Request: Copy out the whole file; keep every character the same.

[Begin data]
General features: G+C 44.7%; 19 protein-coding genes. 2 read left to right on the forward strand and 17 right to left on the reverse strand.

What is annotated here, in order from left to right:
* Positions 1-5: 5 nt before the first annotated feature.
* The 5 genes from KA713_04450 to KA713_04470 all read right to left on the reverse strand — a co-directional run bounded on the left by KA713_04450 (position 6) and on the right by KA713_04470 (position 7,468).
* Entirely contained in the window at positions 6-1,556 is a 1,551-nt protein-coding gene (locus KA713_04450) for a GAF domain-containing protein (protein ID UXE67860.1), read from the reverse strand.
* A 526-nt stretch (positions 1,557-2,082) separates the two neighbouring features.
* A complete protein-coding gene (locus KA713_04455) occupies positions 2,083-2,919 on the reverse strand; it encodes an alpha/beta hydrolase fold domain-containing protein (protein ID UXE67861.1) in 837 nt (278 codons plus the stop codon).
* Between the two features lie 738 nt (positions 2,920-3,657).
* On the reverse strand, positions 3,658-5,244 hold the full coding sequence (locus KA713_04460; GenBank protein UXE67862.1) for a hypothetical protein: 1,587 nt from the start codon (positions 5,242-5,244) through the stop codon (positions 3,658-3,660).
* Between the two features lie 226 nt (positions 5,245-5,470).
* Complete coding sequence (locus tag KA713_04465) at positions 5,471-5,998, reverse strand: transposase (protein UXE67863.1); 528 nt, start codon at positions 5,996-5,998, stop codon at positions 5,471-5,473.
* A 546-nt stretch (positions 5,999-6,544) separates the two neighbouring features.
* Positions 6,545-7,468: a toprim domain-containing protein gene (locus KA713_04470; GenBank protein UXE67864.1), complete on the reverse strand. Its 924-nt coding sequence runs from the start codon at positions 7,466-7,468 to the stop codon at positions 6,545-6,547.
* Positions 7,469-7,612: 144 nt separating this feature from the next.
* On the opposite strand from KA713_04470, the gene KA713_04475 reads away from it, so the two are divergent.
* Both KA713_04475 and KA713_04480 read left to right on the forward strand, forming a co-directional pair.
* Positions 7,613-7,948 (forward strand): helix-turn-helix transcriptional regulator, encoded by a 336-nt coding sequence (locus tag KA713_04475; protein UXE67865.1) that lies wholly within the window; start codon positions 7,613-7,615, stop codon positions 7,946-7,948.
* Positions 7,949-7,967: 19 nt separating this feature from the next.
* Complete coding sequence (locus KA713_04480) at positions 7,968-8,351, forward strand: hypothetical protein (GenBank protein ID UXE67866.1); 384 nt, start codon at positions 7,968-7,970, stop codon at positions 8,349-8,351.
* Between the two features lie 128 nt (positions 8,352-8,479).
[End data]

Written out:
General features: G+C 44.7%; 19 protein-coding genes. 2 read left to right on the forward strand and 17 right to left on the reverse strand.

What is annotated here, in order from left to right:
* Positions 1-5: 5 nt before the first annotated feature.
* The 5 genes from KA713_04450 to KA713_04470 all read right to left on the reverse strand — a co-directional run bounded on the left by KA713_04450 (position 6) and on the right by KA713_04470 (position 7,468).
* Entirely contained in the window at positions 6-1,556 is a 1,551-nt protein-coding gene (locus KA713_04450) for a GAF domain-containing protein (protein ID UXE67860.1), read from the reverse strand.
* A 526-nt stretch (positions 1,557-2,082) separates the two neighbouring features.
* A complete protein-coding gene (locus KA713_04455) occupies positions 2,083-2,919 on the reverse strand; it encodes an alpha/beta hydrolase fold domain-containing protein (protein ID UXE67861.1) in 837 nt (278 codons plus the stop codon).
* Between the two features lie 738 nt (positions 2,920-3,657).
* On the reverse strand, positions 3,658-5,244 hold the full coding sequence (locus KA713_04460; GenBank protein UXE67862.1) for a hypothetical protein: 1,587 nt from the start codon (positions 5,242-5,244) through the stop codon (positions 3,658-3,660).
* Between the two features lie 226 nt (positions 5,245-5,470).
* Complete coding sequence (locus tag KA713_04465) at positions 5,471-5,998, reverse strand: transposase (protein UXE67863.1); 528 nt, start codon at positions 5,996-5,998, stop codon at positions 5,471-5,473.
* A 546-nt stretch (positions 5,999-6,544) separates the two neighbouring features.
* Positions 6,545-7,468: a toprim domain-containing protein gene (locus KA713_04470; GenBank protein UXE67864.1), complete on the reverse strand. Its 924-nt coding sequence runs from the start codon at positions 7,466-7,468 to the stop codon at positions 6,545-6,547.
* Positions 7,469-7,612: 144 nt separating this feature from the next.
* On the opposite strand from KA713_04470, the gene KA713_04475 reads away from it, so the two are divergent.
* Both KA713_04475 and KA713_04480 read left to right on the forward strand, forming a co-directional pair.
* Positions 7,613-7,948 (forward strand): helix-turn-helix transcriptional regulator, encoded by a 336-nt coding sequence (locus tag KA713_04475; protein UXE67865.1) that lies wholly within the window; start codon positions 7,613-7,615, stop codon positions 7,946-7,948.
* Positions 7,949-7,967: 19 nt separating this feature from the next.
* Complete coding sequence (locus KA713_04480) at positions 7,968-8,351, forward strand: hypothetical protein (GenBank protein ID UXE67866.1); 384 nt, start codon at positions 7,968-7,970, stop codon at positions 8,349-8,351.
* Between the two features lie 128 nt (positions 8,352-8,479).